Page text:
Saturday, March 8, 2014

What To Do About Unwanted Email

I’m known as the “computer guru” in the family since I spent twenty years as a computer programmer and have been running a web design/development business for the last ten years. That means I get asked all sorts of questions related to computer things. One recent question was about how to stop unwanted email.  This post is a slight expansion on my answer.

There are actually two different types of unwanted email and you need to respond differently to each.

If the unwanted emails are from a legitimate vendor you recognize, then you should use the unsubscribe link to get off the list.  Probably you signed up for the emails yourself and now, a few months and fifty unread messages later, you realize that was a mistake.  I get regular emails from a number of retailers where I’ve bought things and other groups where I’ve signed up for newsletters or notices about special offers.  You still need to be careful because there are spammers who make their messages look like they’re from legitimate groups.  Consider any message carefully before clicking on any link within it. But in general you’re okay clicking an unsubscribe link from those kinds of emails.

You shouldn’t even need to enter your email address if the system is set up properly; the email unsubscribe link should know who you are.  That doesn’t always happen, however, and you may have to enter the email address yourself. 

If it does ask you for an email address but doesn’t recognize it or it says you’re off and continues to send you email, then you should go to the site of the vendor, look up their “Contact” link (it’s usually buried at the bottom of the page) and find a customer service email.  Explain that you’ve tried to get off their email list and were unable to, then gently remind them that the CANSPAM act REQUIRES them to honor unsubscribe requests, and if you continue to receive unwanted emails you’ll have to report them as spammers.  Legitimate vendors DO NOT want to be reported as spammers. That should get their attention and some action.

The second group of unwanted email (and usually the larger group, unfortunately) is spam.  You should NEVER, NEVER, EVER click on ANY link in those (even what looks like an unsubscribe link).  NEVER open an attachment to an email if you don’t know what it is. At best it does nothing but confirm that yours is a valid email address that can be sold as part of email spam lists (yes, it is a big business!)  At worst, it can expose your computer to some very nasty malware.

I repeat: NEVER respond to spam in any way. Don’t reply to it and don’t click any links in the message. 

Spam is much harder to eradicate than unwanted newsletters, but there are some things you can do. Most email programs have a way to mark an email as spam and you should do that with any unwanted email that isn’t from a legitimate vendor.  Eventually your ISP or webmail provider should start to block those emails or divert them to a spam folder.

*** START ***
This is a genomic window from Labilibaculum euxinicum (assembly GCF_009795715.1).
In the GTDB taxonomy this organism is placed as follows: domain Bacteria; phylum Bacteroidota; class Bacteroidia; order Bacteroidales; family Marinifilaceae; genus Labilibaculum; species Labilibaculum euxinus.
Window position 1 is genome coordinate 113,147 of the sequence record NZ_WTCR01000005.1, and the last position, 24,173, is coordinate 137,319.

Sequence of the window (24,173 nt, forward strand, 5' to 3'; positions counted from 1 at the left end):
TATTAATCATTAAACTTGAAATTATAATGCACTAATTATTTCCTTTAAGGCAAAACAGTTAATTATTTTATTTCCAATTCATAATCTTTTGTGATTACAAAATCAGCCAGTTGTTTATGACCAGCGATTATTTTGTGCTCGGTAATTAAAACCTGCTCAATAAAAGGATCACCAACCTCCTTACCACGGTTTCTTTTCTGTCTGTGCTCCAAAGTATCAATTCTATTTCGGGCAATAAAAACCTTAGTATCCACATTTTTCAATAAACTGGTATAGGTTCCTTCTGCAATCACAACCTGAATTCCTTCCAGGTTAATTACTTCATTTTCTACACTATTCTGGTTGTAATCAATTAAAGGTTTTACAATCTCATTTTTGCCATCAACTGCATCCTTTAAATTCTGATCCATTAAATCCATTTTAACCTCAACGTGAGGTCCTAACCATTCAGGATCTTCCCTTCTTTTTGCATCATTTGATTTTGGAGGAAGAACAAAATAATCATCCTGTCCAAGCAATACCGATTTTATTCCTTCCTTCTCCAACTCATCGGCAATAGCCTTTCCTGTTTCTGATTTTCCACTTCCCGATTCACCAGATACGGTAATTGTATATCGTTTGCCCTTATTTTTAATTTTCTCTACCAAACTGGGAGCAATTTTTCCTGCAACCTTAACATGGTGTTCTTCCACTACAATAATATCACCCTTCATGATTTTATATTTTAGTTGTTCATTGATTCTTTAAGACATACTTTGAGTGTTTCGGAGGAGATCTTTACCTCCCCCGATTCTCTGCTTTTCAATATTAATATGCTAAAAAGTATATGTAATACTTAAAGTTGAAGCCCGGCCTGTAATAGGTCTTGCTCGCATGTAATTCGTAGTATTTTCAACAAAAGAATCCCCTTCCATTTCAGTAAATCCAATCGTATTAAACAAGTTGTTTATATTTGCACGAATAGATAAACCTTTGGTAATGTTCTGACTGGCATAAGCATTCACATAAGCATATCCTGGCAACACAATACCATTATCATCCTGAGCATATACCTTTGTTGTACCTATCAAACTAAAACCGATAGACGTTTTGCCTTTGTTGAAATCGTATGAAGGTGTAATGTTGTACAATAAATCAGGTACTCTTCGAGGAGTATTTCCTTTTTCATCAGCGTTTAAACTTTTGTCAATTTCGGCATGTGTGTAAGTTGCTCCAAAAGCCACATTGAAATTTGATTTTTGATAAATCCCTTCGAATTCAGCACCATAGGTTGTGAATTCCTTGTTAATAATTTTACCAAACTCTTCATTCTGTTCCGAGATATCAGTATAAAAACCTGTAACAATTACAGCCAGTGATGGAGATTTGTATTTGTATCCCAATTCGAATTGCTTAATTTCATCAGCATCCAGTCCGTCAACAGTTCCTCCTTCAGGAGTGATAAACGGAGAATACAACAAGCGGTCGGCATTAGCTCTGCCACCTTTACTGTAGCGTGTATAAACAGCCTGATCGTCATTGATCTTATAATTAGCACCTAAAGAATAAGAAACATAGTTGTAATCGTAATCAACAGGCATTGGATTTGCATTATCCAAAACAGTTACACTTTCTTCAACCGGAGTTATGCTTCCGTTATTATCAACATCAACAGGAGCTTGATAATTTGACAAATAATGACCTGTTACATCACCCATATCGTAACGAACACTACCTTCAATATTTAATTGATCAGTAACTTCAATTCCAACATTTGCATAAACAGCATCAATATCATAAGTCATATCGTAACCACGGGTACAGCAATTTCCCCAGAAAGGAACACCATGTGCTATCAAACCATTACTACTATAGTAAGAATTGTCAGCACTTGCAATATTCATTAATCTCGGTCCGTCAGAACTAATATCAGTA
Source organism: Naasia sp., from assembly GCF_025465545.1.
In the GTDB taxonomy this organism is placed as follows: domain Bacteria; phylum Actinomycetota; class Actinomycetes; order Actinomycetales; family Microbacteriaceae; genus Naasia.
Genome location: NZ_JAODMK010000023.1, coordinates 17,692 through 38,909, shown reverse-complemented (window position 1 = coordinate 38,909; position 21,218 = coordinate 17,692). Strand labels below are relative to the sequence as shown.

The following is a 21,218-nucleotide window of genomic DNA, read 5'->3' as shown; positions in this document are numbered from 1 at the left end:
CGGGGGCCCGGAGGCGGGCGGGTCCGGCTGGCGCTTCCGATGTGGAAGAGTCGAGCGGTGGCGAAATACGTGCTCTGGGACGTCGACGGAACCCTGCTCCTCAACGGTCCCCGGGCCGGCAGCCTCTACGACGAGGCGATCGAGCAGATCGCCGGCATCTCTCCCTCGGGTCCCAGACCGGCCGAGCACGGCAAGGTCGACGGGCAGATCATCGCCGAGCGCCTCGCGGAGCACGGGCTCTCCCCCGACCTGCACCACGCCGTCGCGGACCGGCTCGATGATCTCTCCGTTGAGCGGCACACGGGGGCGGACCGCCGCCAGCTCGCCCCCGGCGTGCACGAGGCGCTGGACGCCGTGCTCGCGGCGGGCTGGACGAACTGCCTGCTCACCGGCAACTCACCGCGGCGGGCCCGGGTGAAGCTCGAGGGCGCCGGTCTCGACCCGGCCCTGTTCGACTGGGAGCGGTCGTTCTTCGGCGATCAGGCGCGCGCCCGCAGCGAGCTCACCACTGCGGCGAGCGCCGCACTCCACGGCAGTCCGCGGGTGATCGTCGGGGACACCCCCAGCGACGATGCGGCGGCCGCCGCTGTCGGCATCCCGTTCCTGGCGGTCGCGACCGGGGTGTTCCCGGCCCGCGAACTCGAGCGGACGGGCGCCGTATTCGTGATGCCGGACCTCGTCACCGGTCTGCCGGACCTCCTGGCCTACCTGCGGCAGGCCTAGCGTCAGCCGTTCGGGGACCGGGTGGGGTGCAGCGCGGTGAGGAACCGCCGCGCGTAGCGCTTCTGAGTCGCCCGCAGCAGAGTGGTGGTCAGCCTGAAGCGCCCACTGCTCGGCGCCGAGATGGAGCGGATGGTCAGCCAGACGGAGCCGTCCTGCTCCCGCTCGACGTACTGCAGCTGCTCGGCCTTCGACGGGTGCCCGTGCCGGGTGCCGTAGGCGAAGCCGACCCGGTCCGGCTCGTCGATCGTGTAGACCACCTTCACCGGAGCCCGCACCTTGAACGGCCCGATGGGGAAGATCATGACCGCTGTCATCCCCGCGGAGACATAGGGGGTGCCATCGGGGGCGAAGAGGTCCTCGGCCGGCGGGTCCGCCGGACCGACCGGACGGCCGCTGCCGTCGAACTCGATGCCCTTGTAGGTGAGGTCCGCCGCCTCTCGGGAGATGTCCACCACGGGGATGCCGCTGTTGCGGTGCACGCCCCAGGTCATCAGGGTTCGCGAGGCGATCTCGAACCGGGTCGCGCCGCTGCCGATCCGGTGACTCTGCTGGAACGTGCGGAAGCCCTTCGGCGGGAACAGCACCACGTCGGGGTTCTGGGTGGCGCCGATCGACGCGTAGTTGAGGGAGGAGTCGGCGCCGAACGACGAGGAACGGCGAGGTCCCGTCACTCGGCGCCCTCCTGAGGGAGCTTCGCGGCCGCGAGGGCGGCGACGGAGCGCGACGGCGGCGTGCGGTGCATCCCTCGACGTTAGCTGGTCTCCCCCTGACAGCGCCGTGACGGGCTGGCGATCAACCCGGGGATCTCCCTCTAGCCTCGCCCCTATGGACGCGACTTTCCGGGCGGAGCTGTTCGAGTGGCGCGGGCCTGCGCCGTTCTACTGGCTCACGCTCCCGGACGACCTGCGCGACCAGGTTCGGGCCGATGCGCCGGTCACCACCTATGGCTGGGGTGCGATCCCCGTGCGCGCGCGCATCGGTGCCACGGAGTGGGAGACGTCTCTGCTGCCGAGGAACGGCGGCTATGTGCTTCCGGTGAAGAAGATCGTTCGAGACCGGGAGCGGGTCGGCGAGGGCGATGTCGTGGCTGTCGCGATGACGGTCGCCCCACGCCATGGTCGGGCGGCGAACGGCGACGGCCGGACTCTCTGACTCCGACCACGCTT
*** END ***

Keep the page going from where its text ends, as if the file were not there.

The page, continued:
Most providers also have a “spam@”, “abuse@” or other similar email addresses.  If  you’re having a problem with a particular spammer, you should try to find the relevant email address for your email provider and forward the message to that address.

And as a hard line of defense against unwanted email and its sometimes dangerous payload, you should ALWAYS have virus protection on your computer if you’re on a PC, whether desktop or laptop.  There’s no excuse not to, since there are a number of good and effective free antivirus programs.  I’m not endorsing any of them, but here’s a link to a site that is constantly testing antivirus software.  Use it to evaluate your options:   Here is PC Mag’s 2014 Antivirus recommendations.

I’ve used a couple of free antivirus programs that I’m very happy with – Malwarebytes ( and Avast ( 

Your mileage may vary, of course; I’m not endorsing anything; and any other legal disclaimers needed are hereby invoked.

Author Bio:
Karen McCullough is a web designer by profession, and the author of a dozen published novels and novellas in the mystery, romantic suspense, and fantasy genres as well. She has won numerous awards, including an Eppie Award for fantasy, and has also been a four-time Eppie finalist, and a finalist in the Prism, Dream Realm, Rising Star, Lories, Scarlett Letter, and Vixen Awards contests. Her short fiction has appeared in several anthologies and numerous small press publications in the mystery, fantasy, science fiction, and romance genres. She has three children, four grandchildren and lives in Greensboro, NC, with her husband of many years. Her most recent release is the ebook version of A Gift for Murder, originally published in hardcover by Five Star/Cengage and mass market paperback by Harlequin Worldwide Mysteries.

Blog: http://www.kmccullough/kblog


  1. Excellent advice, Karen. There are a few retailers I will hit the unsubscribe link right away. For a short time I had trouble with Paypal spammers. Paypal has a spoof@ that worked. My older brother fell for one of those and lost the contents of his bank account. A hard lesson! Thank you for the advice.

  2. My sis got caught in one of those help-send-me-money. I am trapped in a foreign country email. It is Ming boggling what devious people will do. Thanks for the reminder post about these. Since I am techno-challenged. I appreciate your sharing your expertise.

  3. Useful information, Karen. Thanks.

  4. I've been going through my e-mail all morning and "unsubscribing". It's kinda like spring cleaning! :)